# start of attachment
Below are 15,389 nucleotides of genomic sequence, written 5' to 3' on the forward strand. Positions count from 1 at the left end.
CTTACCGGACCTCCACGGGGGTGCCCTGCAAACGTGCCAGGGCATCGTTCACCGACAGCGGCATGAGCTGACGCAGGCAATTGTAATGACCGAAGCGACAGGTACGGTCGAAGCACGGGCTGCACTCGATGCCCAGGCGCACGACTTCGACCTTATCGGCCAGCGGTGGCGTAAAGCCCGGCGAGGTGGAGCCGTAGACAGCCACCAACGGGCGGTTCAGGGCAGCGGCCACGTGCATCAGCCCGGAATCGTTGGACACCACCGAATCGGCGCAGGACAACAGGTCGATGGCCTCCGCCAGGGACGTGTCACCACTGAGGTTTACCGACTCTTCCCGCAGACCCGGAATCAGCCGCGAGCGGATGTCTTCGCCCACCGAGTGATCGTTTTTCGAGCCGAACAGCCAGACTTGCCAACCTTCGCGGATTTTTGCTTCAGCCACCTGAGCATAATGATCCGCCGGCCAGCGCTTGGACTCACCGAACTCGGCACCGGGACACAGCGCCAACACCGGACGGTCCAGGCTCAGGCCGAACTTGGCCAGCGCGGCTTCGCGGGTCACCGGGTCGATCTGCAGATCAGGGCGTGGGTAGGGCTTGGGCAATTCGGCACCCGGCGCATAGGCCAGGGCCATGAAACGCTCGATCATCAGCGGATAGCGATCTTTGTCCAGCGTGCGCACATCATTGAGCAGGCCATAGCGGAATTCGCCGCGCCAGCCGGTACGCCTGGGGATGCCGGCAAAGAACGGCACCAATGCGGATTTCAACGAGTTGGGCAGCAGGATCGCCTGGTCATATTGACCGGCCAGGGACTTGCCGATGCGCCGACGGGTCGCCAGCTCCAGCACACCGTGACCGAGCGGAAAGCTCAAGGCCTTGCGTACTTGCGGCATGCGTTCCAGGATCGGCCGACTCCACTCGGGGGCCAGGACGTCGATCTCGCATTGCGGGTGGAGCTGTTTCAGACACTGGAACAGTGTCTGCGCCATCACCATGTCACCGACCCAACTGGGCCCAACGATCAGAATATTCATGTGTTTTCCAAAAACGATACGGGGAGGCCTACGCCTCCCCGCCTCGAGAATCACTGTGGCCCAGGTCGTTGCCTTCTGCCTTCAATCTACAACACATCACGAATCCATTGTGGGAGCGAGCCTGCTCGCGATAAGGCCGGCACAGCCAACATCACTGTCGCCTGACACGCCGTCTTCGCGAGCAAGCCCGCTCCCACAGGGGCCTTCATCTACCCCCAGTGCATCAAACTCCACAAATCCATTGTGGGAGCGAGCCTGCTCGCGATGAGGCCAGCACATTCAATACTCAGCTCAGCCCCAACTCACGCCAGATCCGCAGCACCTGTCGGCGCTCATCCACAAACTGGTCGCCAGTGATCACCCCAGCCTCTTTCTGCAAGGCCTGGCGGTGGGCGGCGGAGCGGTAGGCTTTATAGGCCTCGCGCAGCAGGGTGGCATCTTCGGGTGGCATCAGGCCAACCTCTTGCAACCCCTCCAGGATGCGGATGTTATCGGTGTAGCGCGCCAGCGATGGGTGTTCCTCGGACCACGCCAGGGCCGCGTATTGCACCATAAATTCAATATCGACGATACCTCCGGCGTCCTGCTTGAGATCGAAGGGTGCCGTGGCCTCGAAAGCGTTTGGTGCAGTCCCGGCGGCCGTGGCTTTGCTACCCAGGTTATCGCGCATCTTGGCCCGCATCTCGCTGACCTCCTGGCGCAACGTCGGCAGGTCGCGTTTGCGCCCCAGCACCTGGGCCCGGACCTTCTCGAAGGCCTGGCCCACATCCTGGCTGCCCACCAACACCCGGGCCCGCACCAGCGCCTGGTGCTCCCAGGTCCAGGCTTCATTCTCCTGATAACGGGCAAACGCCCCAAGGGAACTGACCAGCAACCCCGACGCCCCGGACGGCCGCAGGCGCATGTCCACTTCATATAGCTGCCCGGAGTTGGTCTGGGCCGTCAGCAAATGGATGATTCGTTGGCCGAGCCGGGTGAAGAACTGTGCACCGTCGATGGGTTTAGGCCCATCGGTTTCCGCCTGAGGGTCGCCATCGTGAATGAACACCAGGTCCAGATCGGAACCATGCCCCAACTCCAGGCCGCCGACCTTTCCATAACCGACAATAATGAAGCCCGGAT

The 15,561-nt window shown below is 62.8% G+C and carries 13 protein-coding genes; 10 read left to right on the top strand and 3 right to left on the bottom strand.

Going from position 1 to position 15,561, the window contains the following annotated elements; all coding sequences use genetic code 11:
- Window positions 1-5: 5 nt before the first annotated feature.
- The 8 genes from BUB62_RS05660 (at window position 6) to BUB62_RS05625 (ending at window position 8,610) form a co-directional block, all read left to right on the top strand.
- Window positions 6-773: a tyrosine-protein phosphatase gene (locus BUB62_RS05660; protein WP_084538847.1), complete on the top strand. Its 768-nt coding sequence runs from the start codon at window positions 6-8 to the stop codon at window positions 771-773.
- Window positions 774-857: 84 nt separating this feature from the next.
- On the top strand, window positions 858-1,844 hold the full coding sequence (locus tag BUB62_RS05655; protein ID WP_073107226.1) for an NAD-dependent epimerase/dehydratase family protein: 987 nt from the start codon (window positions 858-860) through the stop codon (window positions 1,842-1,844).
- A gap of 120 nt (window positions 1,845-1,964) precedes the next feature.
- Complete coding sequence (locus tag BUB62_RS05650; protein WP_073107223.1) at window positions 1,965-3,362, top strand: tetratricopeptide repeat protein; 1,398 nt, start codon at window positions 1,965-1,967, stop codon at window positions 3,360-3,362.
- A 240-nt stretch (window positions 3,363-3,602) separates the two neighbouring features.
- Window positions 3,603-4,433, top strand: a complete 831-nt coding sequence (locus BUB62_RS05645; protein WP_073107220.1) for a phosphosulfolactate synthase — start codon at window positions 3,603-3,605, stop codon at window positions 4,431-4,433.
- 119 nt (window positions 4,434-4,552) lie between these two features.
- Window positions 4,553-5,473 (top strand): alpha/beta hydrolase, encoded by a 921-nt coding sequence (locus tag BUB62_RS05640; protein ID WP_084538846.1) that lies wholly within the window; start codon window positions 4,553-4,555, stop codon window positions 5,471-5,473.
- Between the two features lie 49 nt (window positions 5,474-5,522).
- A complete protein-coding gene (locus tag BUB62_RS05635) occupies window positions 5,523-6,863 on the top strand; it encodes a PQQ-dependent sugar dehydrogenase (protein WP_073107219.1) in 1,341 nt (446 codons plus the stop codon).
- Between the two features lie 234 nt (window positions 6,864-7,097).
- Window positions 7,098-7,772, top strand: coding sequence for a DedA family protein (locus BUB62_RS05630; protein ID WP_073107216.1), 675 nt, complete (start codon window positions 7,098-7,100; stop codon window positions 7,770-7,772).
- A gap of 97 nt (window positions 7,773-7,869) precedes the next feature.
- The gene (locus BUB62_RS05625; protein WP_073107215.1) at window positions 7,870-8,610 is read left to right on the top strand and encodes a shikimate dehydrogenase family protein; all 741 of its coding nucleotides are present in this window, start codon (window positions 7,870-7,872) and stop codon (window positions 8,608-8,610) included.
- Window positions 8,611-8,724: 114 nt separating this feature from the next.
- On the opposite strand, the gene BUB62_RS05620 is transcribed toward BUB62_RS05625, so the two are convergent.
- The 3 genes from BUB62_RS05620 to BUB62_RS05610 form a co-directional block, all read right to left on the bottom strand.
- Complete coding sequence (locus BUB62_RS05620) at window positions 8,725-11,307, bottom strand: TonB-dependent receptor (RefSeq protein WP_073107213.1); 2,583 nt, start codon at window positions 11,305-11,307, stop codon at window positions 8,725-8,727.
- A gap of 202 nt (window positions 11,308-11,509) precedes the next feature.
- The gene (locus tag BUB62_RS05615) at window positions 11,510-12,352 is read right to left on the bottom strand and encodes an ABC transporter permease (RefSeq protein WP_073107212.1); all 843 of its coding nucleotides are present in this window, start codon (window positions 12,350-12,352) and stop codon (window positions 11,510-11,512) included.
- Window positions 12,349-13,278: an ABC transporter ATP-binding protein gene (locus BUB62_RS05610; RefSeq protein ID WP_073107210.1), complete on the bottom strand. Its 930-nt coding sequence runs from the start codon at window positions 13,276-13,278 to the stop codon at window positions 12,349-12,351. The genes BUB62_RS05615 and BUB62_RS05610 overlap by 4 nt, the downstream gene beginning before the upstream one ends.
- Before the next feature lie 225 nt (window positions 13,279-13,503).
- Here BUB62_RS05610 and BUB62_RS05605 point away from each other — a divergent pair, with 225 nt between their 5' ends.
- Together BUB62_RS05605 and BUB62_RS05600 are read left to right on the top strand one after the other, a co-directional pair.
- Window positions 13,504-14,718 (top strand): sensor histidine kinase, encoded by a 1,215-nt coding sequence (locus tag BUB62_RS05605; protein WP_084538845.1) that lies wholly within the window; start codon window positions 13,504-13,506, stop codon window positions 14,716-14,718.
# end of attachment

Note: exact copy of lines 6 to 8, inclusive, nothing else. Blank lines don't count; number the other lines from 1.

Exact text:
- The 8 genes from BUB62_RS05660 (at window position 6) to BUB62_RS05625 (ending at window position 8,610) form a co-directional block, all read left to right on the top strand.
- Window positions 6-773: a tyrosine-protein phosphatase gene (locus BUB62_RS05660; protein WP_084538847.1), complete on the top strand. Its 768-nt coding sequence runs from the start codon at window positions 6-8 to the stop codon at window positions 771-773.
- Window positions 774-857: 84 nt separating this feature from the next.